As social media accelerates the velocity of political news, fact-free stereotypes and reductionist shorthand are increasingly substituted for accuracy and nuance. Coastal blue states are now typically presented in the national press as one giant Berkeley campus while heartland red states are portrayed as a confederacy of “Dukes of Hazzard” sets. In this cartoonish mythology, liberals are all Birkenstock-clad socialists, conservatives are all Boss Hoggs -- and politics is a perpetual conflict between these two warring tribes.
The trouble, of course, is that the folklore has a diminishing connection to reality. Case in point is the narrative that now defines the Washington debate over gun control.
This week, in a piece summarizing that narrative, Time magazine's White House correspondent Michael Scherer asserted that television ads pressuring lawmakers to support background check legislation will harm Democratic politicians who represent Republican-leaning states (ed. note: Scherer disputes this interpretation of his argument). About the ads, Scherer asked: "Is it better to teach wavering Democrats that there is a cost to voting against gun control, even if it jeopardizes Democratic control of the Senate, which is needed to enact gun control?"
In this case, the fact-free mythology promoted the stereotype that claims all conservatives are gun extremists. From that stereotype came Time's assumption that most conservative voters automatically oppose mandated background checks for gun purchases, and that therefore those voters will punish Democratic senators who support background checks. The assumption, in other words, is that there are only two sides to the gun debate, and that rank-and-file conservative voters are uniformly against all firearm regulations, no matter how modest those regulations are.
What's amazing -- and horrifying -- is that this kind of schlock is considered serious analysis in Washington, despite concrete facts proving it false.
For instance, months before Time's article, a March poll by Schoen LLC found that 84 percent of voters in the red state of Arkansas support background check legislation.
Likewise, a May survey by Public Policy Polling found that Democratic incumbents in the red states of North Carolina and Louisiana "helped their cause for re-election with their recent votes in support of background checks." More specifically, the survey found "70 percent of voters in each of their states support such checks" and also found that the incumbents' "constituents say they're more likely to vote for them next year because of their votes." These results were subsequently corroborated in PPP's follow-up polls in Arkansas, Georgia and Tennessee.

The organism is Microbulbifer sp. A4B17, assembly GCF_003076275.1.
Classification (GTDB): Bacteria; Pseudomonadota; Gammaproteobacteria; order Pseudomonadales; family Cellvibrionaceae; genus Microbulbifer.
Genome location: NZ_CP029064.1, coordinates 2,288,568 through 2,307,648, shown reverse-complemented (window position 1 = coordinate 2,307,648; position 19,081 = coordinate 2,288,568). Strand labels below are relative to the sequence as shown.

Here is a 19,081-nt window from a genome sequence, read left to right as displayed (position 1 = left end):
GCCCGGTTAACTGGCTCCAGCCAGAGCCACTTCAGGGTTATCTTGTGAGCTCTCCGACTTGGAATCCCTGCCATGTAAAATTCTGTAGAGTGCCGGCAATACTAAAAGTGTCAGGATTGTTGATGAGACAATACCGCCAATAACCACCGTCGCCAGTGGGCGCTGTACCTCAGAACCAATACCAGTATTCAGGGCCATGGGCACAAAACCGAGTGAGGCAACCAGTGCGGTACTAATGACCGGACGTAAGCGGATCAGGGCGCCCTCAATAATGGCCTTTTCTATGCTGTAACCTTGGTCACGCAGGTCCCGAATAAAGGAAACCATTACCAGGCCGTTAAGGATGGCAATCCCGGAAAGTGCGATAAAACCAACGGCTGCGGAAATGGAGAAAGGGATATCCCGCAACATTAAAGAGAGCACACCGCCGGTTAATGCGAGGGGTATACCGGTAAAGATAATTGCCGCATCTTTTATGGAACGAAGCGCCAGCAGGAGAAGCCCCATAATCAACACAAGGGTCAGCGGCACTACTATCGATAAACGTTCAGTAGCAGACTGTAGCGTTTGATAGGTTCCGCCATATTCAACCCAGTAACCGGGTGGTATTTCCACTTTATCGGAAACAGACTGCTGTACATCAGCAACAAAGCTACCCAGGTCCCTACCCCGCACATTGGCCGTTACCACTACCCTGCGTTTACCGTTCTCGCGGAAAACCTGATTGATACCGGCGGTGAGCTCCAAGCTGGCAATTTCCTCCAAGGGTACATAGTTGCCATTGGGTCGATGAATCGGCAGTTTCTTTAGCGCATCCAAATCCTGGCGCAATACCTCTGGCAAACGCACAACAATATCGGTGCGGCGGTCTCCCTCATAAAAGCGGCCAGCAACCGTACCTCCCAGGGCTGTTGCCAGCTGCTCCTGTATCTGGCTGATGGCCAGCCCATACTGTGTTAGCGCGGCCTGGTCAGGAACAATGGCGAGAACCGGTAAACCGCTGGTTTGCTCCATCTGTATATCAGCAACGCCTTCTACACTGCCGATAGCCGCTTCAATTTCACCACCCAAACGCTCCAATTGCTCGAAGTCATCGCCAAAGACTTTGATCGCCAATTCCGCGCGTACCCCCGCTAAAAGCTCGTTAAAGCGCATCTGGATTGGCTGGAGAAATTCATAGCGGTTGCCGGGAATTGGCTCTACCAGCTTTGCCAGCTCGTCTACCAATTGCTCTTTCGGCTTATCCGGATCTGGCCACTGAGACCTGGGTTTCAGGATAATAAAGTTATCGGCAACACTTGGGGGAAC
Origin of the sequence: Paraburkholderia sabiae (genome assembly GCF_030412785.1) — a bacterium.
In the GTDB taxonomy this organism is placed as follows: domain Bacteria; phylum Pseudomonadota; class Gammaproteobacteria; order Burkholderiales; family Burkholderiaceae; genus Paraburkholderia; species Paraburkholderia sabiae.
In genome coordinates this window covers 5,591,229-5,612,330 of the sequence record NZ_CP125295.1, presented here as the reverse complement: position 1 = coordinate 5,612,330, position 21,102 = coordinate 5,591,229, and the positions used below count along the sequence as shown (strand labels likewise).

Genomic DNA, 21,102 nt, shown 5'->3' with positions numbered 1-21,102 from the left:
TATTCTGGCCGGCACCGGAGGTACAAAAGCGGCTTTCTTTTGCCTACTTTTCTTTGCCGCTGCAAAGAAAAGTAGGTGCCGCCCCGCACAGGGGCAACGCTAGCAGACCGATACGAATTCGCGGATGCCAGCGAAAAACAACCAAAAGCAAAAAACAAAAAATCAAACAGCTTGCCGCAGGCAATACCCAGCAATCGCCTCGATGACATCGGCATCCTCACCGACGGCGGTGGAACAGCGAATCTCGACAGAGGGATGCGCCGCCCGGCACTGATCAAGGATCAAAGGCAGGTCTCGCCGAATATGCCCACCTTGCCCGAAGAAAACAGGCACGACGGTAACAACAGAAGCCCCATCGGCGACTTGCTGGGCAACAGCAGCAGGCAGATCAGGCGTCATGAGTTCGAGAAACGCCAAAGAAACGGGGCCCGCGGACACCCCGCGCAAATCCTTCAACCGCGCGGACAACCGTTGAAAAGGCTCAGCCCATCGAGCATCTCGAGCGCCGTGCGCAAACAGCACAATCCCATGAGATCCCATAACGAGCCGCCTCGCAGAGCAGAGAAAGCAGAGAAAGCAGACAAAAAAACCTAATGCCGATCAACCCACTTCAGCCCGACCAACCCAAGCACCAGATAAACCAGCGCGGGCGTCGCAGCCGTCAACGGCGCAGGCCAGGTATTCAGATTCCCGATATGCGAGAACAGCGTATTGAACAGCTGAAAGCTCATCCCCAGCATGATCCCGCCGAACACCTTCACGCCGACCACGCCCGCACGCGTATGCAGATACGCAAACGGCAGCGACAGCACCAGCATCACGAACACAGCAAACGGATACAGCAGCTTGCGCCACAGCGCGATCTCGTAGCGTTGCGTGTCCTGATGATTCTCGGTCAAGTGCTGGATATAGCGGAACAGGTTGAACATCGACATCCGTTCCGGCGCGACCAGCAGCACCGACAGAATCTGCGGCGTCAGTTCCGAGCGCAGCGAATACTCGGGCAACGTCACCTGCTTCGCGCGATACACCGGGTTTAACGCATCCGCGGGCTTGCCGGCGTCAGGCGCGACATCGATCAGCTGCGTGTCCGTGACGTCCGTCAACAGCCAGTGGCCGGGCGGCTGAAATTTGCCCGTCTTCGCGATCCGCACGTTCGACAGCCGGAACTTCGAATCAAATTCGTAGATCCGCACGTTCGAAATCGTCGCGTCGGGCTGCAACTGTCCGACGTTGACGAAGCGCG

This dissonance between the manufactured story and the clear reality of gun politics exemplifies a larger dynamic. On issue after issue, reporters, pundits and politicians in Washington increasingly tell themselves stories about America that simply aren't true. Those fairy tales often pretend the nation is far more conservative than it actually is, and that has serious negative consequences.
For example, as I've previously reported, the fairy tales are likely why the University of California's recent nationwide survey of lawmakers found that "conservative politicians systematically believe their constituents are more conservative than they actually are ... while liberal politicians also typically overestimate their constituents’ conservatism."
Similarly, the fairy tales tend to cast majoritarian legislation like the background check bill as politically impossible, which in turn becomes self-fulfilling conventional wisdom in Washington. The ensuing gridlock consequently fuels the crisis of legitimacy now seen in the polls -- the one in which more and more Americans now say the government doesn't understand or care about the rest of the country.
Washington, no doubt, writes off that disillusionment. The ruling political and media class probably tells itself it is just because Americans are dumb. But, as always, the real story is the converse: It is because Americans are smart -- and getting smarter.